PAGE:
But the MSM, of course, is not doing that. It speaks with the former president of the State Bar of Arizona, a former US Attorney, and Bolton’s old cronies from her days on the state court bench of Superior Court in Maricopa County. These are all politicians who specialize in saying absolutely nothing even when they are trying to say something meaningful.
For example, “Bolton, 58, has a reputation as a no-nonsense judge. (What judges seek reputations as ‘nonsense’ judges?)”; “She is known for focusing rigorously on the letter of the law. (Again, what judges build reputations on turning a blind eye to the letter of the law?)
“She's smart enough to know that whatever she rules, it's going to be appealed,…She's going to do a good job gathering the facts and making a clear record so the appellate courts can make their ruling. (Any federal judge knows this is going to be appealed.);
"I think she would be the best judge to have on this type of case," [one person describing Bolton as a down-the-middle jurist with a knack for handling complex cases while possessing rich judicial experience that includes stints in criminal, civil, family, juvenile and drug courts] (just a way of saying she had her own practice before becoming a judge rather than working at a firm)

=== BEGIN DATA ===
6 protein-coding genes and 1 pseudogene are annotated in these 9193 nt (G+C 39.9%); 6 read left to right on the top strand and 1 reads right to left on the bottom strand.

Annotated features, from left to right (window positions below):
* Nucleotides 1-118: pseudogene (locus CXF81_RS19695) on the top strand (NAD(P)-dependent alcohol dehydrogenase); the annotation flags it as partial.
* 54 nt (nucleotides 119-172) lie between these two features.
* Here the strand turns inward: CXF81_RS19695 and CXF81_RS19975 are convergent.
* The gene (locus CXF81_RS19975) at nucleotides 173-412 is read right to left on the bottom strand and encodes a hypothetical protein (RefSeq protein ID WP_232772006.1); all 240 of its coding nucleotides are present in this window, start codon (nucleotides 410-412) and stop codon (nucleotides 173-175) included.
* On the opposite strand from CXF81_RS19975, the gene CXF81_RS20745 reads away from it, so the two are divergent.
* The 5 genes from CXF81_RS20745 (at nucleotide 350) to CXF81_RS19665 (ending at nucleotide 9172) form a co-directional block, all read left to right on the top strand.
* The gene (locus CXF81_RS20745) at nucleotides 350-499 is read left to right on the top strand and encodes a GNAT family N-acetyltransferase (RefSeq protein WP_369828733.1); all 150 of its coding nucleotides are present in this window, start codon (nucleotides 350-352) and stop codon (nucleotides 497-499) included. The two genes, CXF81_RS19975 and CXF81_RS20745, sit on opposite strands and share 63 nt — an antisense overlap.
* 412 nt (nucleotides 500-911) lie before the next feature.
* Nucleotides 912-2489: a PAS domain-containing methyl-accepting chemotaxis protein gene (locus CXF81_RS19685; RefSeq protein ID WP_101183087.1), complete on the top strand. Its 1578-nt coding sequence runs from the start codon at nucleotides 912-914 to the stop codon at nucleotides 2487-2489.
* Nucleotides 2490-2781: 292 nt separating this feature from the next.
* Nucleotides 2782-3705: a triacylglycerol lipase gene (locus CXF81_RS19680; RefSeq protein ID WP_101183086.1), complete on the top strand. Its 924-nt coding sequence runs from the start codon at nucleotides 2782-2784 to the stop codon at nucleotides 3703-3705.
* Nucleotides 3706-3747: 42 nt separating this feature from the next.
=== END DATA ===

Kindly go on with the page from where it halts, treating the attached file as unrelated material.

A look at her history does not reveal much. She was born in Philadelphia in 1951, and earned her bachelor's and law degrees at the University of Iowa. That is weird in itself unless she went there on academic or athletic scholarship, or had family ties there. Who goes from Philly to the middle of Iowa? (with all due respect to Iowa City, which is a fantastic place to go to any Big Ten sporting event)
She came to Arizona in 1975 to clerk for a judge at the Arizona Court of Appeals. She went into private practice shortly thereafter. (Usually for a judge’s clerk that means she could not find a job at a firm.) She was appointed to the Superior Court in 1989 by then-Gov. Rose Mofford, a Democrat. During her 11 years as an attorney in private practice, she co-authored a book that provides legal and clinical perspectives on violence in families. These are indicators of a Democrat.